Kazakhstan inks new trade agreements with India

On his way to the BRICS conference in Moscow, Indian Prime Minister Narendra Modi made a pit stop in Astana, signing 5 agreements with President Nursultan Nazarbayev ranging from defense and terrorism to arranging for the transfer of uranium reserves from Kazakhstan to India. This is the first complete tour of the five post-Soviet “republics” by an Indian prime minister since the early 1990’s – Nazarbayev and Modi’s diplomatic intercourse was mainly marked by ceremonial and official “appreciations” for culture meant to display new levels of solidarity, economically or otherwise.

It has been speculated that India’s main interest in Central Asia stems from rich energy reserves. India has recently invested in the Chabahar port of Iran, which is the first sign in many years that the planned North-South trade corridor is a priority of the Modi administration. Bulk commodities like oil, natural gas, and coal are planned to be traded along it. Additionally, India’s planned accession to the Shanghai Cooperation Organization (SCO) will provide the Indian government with a forum to discuss possible joint projects with China or Russia or any of the ‘stans in between.

Modi’s first stop, however, was in Uzbekistan where the main area that was discussed was the threat of the proliferation of terrorism and the succession strategy of the Uzbek regime. Later during the BRICS conference, Modi met with Afghan President Ashraf Ghani to discuss the long delayed TAPI pipeline and will this weekend visit with the Turkmen government to re-engage and attempt to begin construction.

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News Briefs:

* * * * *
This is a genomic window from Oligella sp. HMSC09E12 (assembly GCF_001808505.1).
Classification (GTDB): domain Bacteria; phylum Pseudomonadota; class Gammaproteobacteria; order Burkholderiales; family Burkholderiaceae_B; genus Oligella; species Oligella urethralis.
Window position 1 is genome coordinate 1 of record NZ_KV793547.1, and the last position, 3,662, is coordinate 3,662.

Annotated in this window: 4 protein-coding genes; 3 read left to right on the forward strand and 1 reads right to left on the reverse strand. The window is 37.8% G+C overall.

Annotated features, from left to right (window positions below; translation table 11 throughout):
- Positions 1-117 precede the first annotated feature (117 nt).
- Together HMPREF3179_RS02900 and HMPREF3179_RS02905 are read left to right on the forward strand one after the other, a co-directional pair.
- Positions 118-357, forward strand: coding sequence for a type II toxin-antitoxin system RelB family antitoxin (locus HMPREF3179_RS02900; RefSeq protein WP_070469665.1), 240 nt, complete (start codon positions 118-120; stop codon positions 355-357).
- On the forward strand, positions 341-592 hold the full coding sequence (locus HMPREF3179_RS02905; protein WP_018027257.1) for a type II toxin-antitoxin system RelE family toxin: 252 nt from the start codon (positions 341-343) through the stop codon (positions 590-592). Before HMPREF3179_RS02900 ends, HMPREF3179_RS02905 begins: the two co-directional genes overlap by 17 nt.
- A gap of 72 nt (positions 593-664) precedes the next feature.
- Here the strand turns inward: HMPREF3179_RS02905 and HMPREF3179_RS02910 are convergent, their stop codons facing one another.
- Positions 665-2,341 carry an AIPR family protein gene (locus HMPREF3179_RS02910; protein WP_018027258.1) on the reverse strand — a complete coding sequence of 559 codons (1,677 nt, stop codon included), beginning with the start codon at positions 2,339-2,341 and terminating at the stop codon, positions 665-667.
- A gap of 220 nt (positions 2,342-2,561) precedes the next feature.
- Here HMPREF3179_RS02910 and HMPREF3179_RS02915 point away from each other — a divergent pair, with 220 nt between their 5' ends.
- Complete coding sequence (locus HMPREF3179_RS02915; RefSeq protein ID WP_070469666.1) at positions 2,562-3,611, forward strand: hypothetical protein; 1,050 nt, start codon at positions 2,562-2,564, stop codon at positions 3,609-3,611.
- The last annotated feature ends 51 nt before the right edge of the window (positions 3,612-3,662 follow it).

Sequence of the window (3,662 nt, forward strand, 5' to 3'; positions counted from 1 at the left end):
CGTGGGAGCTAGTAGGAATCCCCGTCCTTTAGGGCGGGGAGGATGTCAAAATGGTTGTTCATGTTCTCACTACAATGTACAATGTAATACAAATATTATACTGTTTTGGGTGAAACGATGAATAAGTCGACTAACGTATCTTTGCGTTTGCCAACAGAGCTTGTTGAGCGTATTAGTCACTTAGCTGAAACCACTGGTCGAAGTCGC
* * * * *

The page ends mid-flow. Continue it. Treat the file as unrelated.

• Yesterday, Pakistan announced it has hosted the first official discussions between Afghan and Taliban officials since the transfer of power to the Ghani administration. There have been several informal contacts between the two parties in Qatar and Norway, but these were the first officially acknowledged overtures, which in of itself is an indicator of progress. Previously, meetings in China between Taliban and Afghan officials had been held, but apparently they stalled. Immediately after the meeting, the Afghan Ministry of Foreign Affairs reached out to thank all parties involved, another positive sign.
  • The “new” new deadline of July 7 for Iranian nuclear negotiations has come and gone, and tensions are enormously high. Reports have come in about Iranian Foreign Minister Javad Zarif having a shouting match with US Secretary of State John Kerry over Iran’s role in destabilizing the Middle East. Apparently the disputes run highest with EU Foreign Secretary Federica Mogherini, who threatened to end the talks immediately – to which Zarif responded “never threaten an Iranian,” and Russian FM Lavrov added “Nor a Russian.” The issue at stake now is not the relief schedule or inspections, but the lifting of the arms embargo against Iran.
  • Turkmenistan has accused Russian state gas company Gazprom of failing to pay for its deliveries to the Russian market since the beginning of the year. The Turkmen Oil and Gas Ministry released a statement yesterday, equivocating on blame, saying that “continued global economic crises and economic sanctions imposed by Western countries against Russia” are the cause of the missed payments. Gazprom has upped the portion of its natural gas imports from Turkmenistan to 10-11 billion cubic meters. They have not yet commented on the Turkmen accusations.
  • The BRICS Summit has opened in Ufa, Russia today with the leaders of Brazil, Russia, India, China, and South Africa in a display of economic solidarity against the increased polarization between the West and Russia. Leaders are set to discuss the debt crisis in Greece, the separatist conflict in Ukraine, and the issues posed by the Islamic State in Syria. Russian Foreign Minister Sergei Lavrov emphasized that none of Russia’s BRIC’s partners had voiced any opposition to Russia’s annexation of Crimea.
  • Kazakhstan is planning on introducing visa-free travel for any Organization for Economic Cooperation and Development Countries (OECD) from the start of 2017. Some 34 countries are party to the OECD agreement, including the US, Britain, France, Germany, Canda, Austria, Switzerland, Japan, and Australia. The move is likely to encourage foreign business travel and expedite the process.
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